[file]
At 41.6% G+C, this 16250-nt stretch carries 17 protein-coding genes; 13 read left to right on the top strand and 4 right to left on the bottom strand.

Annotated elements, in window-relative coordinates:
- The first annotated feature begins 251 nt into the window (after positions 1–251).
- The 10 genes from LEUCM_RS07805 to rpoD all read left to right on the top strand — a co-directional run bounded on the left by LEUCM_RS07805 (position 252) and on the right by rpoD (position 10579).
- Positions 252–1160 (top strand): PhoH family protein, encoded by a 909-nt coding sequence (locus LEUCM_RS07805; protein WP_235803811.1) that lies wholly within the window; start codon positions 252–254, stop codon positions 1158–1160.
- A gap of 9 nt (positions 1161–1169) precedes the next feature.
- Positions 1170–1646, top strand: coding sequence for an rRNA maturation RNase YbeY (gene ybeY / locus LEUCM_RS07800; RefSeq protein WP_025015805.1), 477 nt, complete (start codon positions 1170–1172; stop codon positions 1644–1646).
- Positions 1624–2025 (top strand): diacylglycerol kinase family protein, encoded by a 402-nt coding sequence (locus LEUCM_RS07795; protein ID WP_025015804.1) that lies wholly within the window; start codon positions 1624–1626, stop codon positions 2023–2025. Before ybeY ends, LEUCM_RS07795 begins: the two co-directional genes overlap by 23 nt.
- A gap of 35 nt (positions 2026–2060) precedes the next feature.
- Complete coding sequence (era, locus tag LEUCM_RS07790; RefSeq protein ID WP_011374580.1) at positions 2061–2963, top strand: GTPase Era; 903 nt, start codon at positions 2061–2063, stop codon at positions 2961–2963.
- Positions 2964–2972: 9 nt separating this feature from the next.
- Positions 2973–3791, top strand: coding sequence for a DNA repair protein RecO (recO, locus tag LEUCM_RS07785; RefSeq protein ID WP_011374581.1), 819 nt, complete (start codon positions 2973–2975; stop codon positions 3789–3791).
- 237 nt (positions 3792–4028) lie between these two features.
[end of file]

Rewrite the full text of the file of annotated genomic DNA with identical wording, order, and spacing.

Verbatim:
At 41.6% G+C, this 16250-nt stretch carries 17 protein-coding genes; 13 read left to right on the top strand and 4 right to left on the bottom strand.

Annotated elements, in window-relative coordinates:
- The first annotated feature begins 251 nt into the window (after positions 1–251).
- The 10 genes from LEUCM_RS07805 to rpoD all read left to right on the top strand — a co-directional run bounded on the left by LEUCM_RS07805 (position 252) and on the right by rpoD (position 10579).
- Positions 252–1160 (top strand): PhoH family protein, encoded by a 909-nt coding sequence (locus LEUCM_RS07805; protein WP_235803811.1) that lies wholly within the window; start codon positions 252–254, stop codon positions 1158–1160.
- A gap of 9 nt (positions 1161–1169) precedes the next feature.
- Positions 1170–1646, top strand: coding sequence for an rRNA maturation RNase YbeY (gene ybeY / locus LEUCM_RS07800; RefSeq protein WP_025015805.1), 477 nt, complete (start codon positions 1170–1172; stop codon positions 1644–1646).
- Positions 1624–2025 (top strand): diacylglycerol kinase family protein, encoded by a 402-nt coding sequence (locus LEUCM_RS07795; protein ID WP_025015804.1) that lies wholly within the window; start codon positions 1624–1626, stop codon positions 2023–2025. Before ybeY ends, LEUCM_RS07795 begins: the two co-directional genes overlap by 23 nt.
- A gap of 35 nt (positions 2026–2060) precedes the next feature.
- Complete coding sequence (era, locus tag LEUCM_RS07790; RefSeq protein ID WP_011374580.1) at positions 2061–2963, top strand: GTPase Era; 903 nt, start codon at positions 2061–2063, stop codon at positions 2961–2963.
- Positions 2964–2972: 9 nt separating this feature from the next.
- Positions 2973–3791, top strand: coding sequence for a DNA repair protein RecO (recO, locus tag LEUCM_RS07785; RefSeq protein ID WP_011374581.1), 819 nt, complete (start codon positions 2973–2975; stop codon positions 3789–3791).
- 237 nt (positions 3792–4028) lie between these two features.